Picture: Luis Tato / AFP / on September 6, 2023 – Kenya’s President William Ruto at the Africa Climate Summit 2023 at the Kenyatta International Convention Centre, Nairobi, in September. The East African economic powerhouse, Kenya, under Ruto, has chosen to embark on a privatisation spree, the writer says.
By Sizo Nkala
The development policy discourse in post-colonial states in Africa has always revolved around the debate on the balance between the roles of the state and the private sector in the national economy.
Upon the end of colonialism in the 1960s, most of the newly independent African countries led by the newly crowned black elite opted for state-led development as a result of the influence of the Soviet Union and its socialist ideals and the prevailing belief that the state was better placed to lead the development process.
Huge swathes of the economy including sectors such as mining, energy, manufacturing, construction, agriculture, tourism, real estate, and transport among others in countries like Nigeria, Kenya, Ghana, Zambia, and Tanzania to mention a few were placed under the state with little role left for the private sector.
Public services such as education, health, water and sanitation, and welfare were also transferred to the control of the state.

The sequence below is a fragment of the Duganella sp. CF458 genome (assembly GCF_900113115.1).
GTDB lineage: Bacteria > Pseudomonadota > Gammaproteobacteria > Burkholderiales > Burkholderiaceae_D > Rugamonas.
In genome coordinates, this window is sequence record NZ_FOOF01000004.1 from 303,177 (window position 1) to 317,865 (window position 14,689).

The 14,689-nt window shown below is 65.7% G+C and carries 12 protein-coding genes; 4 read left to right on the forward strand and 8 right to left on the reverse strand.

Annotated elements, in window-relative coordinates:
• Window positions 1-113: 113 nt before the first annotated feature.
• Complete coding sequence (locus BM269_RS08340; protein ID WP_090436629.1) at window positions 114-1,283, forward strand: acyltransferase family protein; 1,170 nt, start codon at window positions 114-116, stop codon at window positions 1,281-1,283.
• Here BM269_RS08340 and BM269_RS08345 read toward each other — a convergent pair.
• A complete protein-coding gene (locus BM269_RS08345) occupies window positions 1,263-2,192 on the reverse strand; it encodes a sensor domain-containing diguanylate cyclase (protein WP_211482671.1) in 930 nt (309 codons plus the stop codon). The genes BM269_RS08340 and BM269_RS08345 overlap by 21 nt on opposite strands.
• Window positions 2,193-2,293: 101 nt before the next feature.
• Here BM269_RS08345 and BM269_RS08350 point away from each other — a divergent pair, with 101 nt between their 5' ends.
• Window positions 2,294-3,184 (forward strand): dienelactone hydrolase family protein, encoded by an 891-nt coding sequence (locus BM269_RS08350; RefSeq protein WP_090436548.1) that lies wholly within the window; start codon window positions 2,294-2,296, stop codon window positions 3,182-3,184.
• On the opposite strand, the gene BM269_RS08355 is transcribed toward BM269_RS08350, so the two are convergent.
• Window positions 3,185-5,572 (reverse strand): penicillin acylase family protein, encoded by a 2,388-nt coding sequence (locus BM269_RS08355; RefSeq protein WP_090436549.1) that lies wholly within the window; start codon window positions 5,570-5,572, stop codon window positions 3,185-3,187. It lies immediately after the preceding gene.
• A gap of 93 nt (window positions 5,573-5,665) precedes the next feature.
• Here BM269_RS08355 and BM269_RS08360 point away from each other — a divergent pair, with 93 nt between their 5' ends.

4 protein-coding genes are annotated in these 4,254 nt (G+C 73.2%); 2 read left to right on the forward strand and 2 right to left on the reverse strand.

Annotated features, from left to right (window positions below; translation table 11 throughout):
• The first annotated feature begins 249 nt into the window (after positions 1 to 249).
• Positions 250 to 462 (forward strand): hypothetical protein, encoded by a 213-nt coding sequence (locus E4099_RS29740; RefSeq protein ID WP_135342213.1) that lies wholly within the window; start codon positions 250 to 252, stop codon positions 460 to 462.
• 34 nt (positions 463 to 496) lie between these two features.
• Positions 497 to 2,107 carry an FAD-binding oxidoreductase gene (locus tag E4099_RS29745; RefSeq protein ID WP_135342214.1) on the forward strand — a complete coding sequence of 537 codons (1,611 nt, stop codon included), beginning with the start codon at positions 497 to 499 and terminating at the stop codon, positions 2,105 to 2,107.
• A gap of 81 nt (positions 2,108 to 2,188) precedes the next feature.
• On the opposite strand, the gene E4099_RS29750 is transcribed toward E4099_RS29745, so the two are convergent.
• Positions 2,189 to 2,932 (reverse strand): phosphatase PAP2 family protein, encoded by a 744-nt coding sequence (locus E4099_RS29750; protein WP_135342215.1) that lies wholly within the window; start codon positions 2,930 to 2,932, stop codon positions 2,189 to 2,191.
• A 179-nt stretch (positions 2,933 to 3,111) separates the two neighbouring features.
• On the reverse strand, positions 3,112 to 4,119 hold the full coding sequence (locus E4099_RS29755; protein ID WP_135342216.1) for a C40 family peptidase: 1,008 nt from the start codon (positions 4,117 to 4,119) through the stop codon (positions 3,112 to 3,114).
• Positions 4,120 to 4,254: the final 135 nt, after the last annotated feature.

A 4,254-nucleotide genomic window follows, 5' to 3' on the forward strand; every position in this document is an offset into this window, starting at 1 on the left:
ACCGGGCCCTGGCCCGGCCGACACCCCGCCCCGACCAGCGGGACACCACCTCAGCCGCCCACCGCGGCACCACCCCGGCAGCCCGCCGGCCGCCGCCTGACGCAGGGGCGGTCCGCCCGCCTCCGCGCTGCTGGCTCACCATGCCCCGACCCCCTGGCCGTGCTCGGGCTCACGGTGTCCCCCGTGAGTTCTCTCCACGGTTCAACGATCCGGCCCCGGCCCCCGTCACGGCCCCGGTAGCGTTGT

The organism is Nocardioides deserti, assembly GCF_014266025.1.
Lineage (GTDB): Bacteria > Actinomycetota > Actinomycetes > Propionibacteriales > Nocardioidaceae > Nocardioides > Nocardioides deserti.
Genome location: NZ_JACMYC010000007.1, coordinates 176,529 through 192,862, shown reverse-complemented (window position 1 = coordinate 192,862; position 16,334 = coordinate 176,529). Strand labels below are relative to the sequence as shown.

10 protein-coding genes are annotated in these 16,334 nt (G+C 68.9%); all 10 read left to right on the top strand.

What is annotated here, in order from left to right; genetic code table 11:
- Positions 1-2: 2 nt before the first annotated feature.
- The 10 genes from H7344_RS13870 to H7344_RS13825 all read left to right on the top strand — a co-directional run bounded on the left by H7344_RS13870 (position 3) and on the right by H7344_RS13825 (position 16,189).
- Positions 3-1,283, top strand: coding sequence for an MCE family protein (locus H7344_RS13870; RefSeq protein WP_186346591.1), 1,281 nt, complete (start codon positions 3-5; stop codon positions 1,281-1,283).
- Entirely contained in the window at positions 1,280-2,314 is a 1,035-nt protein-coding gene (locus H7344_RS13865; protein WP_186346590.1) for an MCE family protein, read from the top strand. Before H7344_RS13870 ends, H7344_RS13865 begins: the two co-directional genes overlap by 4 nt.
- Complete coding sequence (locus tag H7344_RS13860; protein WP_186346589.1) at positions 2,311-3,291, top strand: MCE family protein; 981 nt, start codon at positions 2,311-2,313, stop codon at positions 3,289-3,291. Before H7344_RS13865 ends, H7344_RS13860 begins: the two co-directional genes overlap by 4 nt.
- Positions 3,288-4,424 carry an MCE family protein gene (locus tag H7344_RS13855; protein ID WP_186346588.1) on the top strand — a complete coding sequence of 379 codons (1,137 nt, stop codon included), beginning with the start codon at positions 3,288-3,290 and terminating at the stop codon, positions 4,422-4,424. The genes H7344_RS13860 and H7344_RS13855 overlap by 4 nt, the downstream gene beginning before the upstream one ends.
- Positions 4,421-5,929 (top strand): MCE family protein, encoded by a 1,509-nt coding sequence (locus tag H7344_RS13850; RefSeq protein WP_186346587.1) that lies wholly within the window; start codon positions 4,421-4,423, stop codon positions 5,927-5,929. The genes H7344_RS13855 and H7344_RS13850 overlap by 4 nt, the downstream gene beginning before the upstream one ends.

It was reasoned that the private sector in most African countries, which was already very small, did not have the capacity nor the appetite to fund the big infrastructure projects needed to transform the economies of post-colonial societies.
Moreover, the state was tasked with redistributing the wealth of the country in order to redress the injustices of colonialism which excluded most indigenous people from the mainstream economy.
However, in the 1980s the failure of state-led development became apparent in most countries due to lack of efficiency and corruption as state companies were used for patronage. Poverty was widespread, economies collapsed, and many countries were left with a debt crisis.